Dahl makes a number of compelling arguments that confirm his belief that democracy is the best form of “collective decision making” and "the most reliable means for protecting andadvancing the good and interests of all the persons subject to collective
decisions" (p. 322). Dahl believes democracy – at least in the US - is resilient. According to Dahl, Americans share a general consensus on important basic core values. Political representatives share these values and want to be reelected, so they pass laws that conform to the majority’s desires and expectations (Dahl 87). Democracy works because there is not much “wiggle room” for politicians to play with:
With such a consensus [on basic values] the disputes over policy alternatives are nearly always disputes over a set of alternatives that
have already been winnowed down to those within the broad area of
basic agreement." (131-2).
Ultimately, this political, social and cultural consensus protects minorities, not political or legal institutions. His conclusion is simple, what protects a democratic society is the ideals, norms, philosophies and shared values of the citizens, not institutions.
much more plausible to suppose that the constitution has remained because our society is essentially democratic." (143)
The democratic consensus that Dahl is describing is one of the reasons democracy is not chaotic or arbitrary, meaningless and impossible. While individual social choice, legislation, voting logistics and other variables of the democratic political systems can be seen as chaotic and arbitrary, the fundamental consensus of the people on core values offers a stabilizing effect.
This consensus, the lifeblood of American democracy, is under attack from what Dahl calls guardianship, the Madisonian idea that only the qualified elite can effectively govern (Dahl 53). Dahl attacks this elitism, particularly judicial interference in the political process, and argues that each individual is the best judge of his or her own interests (Dahl 54). This argument evokes the pre-Civil War States Rights vs. Federalism debates has been at the core of American political discourse since the framing of the Articles of the Confederation and Constitution. Dahl is a realist and concedes that no country has ever been a perfect democracy (117). However, he believes the US has a strong democracy that suits the will of its people. Since Madison, democracy’s critics have advocated for a form of democracy that cuts out the masses, and relies on the elite and institutions to protect the system from sliding towards tyranny. Dahl concludes that good old fashioned populism is the true bulwark of American democracy.
Democracy is a collective form of government and social choice theory has been used to attack it on a number of fronts. Social choice theory is a theoretical model of analysis that aggregates the votes, opinions, preferences, interests and ideologies of individual members of society to reach a theoretical “social preference” that represents the general will, desires, and common good of the community as a whole (Johnson 44). This social preference is seen as an expression of the democratic will of the people. This theoretical framework can be useful to decipher a best social welfare outcome for complicated issues that require compromise between different groups and interests in a society (Johnson 45-46). Condorcet's voting paradox (1785) is an early example of social choice theory. Arrow established his impossibility theorem in Social Choice and Individual Values (1951) which brought social choice theory to the forefront of the analysis of democratic systems. Using economics and formal logic, social logic theory has been used to dissect voting systems in democratic countries. Many of these theories have shown voting to be chaotic, illogical and not adequately expressing the wills of the voters en masse. Using social choice theory to describe democracy as chaotic has been part of a trend in political science towards using mathematical models to collect and analyze the collective decision making process (Downs 1957; Buchanan and Tullock 1962; Riker 1982). Books like The Calculus of Consent (1962) examined the ways special interest groups, voting manipulation, big government, public. vs. private interests and the inefficiency of voting can distort democracy. Economists Buchanon and Tullock disagreed with the ideas behind Dahl’s theories. They believed that humans are fallible, and only a constitutional framework and strong democratic institutions that are created by collective consensus can protect, refine and maintain democracy and the interests of all members of society (Buchanon and Tullock). The best public interest must be logically ascertained economically (they used a lot of game theory) and then applied politically. Many of these theories use logic and math, and when the numbers do not add up, democracy is to blame, not the theoretical framework behind the research.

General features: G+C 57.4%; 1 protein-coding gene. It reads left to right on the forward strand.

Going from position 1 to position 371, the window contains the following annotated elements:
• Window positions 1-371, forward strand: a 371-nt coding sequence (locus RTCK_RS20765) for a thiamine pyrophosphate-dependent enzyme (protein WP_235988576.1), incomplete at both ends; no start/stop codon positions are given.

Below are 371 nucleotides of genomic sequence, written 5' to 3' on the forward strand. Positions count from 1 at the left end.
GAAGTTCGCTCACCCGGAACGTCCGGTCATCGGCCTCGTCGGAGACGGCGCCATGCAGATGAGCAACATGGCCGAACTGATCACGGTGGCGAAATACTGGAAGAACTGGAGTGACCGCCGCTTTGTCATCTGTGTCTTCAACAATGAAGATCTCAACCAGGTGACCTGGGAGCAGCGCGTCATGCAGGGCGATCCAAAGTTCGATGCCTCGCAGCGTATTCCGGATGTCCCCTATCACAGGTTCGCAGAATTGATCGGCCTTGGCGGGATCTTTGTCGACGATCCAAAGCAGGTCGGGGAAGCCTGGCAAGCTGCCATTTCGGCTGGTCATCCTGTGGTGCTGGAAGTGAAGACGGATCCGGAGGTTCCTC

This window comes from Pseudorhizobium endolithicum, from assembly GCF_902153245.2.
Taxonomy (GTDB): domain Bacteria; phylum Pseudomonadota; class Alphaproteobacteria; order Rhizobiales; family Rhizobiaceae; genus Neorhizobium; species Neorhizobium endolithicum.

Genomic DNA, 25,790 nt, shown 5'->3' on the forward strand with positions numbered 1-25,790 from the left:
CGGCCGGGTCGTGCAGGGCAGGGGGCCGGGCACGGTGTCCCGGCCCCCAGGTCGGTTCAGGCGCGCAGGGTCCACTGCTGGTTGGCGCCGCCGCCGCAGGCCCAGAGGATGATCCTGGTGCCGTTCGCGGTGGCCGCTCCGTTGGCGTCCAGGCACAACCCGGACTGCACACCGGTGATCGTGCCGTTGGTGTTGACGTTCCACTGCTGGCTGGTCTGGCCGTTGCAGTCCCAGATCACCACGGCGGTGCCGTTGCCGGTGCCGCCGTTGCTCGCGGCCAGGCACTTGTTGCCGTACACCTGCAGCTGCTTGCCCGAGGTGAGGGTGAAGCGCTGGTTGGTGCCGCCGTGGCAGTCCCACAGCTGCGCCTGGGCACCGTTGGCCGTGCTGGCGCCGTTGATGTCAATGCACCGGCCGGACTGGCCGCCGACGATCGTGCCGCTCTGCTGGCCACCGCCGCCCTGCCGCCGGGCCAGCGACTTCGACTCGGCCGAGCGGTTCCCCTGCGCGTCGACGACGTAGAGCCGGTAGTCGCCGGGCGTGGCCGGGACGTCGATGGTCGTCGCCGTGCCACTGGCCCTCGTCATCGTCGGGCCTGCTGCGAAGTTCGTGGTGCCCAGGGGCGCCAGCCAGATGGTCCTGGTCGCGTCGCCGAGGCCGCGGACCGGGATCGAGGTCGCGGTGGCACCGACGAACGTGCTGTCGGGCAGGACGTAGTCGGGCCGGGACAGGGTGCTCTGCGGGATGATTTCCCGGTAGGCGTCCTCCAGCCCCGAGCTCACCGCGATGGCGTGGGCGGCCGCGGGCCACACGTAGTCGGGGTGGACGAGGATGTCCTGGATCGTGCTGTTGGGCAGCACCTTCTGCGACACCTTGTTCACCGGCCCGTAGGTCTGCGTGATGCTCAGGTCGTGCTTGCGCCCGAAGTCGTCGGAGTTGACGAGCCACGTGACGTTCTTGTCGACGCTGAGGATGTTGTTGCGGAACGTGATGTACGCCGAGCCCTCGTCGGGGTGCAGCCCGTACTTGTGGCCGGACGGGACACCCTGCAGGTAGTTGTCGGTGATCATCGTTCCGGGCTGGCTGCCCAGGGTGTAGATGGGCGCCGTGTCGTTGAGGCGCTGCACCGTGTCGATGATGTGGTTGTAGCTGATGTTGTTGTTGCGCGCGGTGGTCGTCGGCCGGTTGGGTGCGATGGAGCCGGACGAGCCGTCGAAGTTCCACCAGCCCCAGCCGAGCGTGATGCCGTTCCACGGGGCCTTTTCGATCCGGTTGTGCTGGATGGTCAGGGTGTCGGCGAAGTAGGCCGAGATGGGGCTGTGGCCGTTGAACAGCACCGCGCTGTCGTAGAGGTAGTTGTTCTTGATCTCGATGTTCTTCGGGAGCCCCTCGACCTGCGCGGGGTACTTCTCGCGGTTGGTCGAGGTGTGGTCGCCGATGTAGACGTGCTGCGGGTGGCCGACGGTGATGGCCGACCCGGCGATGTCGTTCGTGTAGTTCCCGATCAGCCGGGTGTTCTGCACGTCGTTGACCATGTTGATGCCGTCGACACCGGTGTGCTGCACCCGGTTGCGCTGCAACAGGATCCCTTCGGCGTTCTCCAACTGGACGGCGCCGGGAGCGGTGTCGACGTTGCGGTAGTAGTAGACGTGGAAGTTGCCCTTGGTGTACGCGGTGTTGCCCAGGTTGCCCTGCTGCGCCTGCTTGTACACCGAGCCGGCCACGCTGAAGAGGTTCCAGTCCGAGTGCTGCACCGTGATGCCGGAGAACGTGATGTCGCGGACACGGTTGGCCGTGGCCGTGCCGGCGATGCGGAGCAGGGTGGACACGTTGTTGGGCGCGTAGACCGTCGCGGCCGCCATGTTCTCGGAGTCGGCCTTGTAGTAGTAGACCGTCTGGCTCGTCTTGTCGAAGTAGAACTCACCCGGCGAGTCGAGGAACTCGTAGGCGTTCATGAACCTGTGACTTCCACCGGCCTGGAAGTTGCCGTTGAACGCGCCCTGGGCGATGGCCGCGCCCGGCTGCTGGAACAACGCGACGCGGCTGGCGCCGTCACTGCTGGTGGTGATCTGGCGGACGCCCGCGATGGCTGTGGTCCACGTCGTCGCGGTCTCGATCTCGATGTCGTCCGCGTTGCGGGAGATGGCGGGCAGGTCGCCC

In Democracy Defended, Mackie offers a veritable smack-down of the various theories that attack democracy. In particular, he addresses the arguments of Arrow (1951), and Riker (1982). Like Buchanon and Tullock, Riker analyzed democratic voting systems using game theory and other mathematical models in Liberalism against Populism: A Confrontation Between the Theory of Democracy and the Theory of Social Choice (1982) and The Art of Political Manipulation (1986), and concluded that voting results did nor represent the will of the people, the votes and agenda were often manipulated, societies desires were ignored and therefore democracy was chaotic.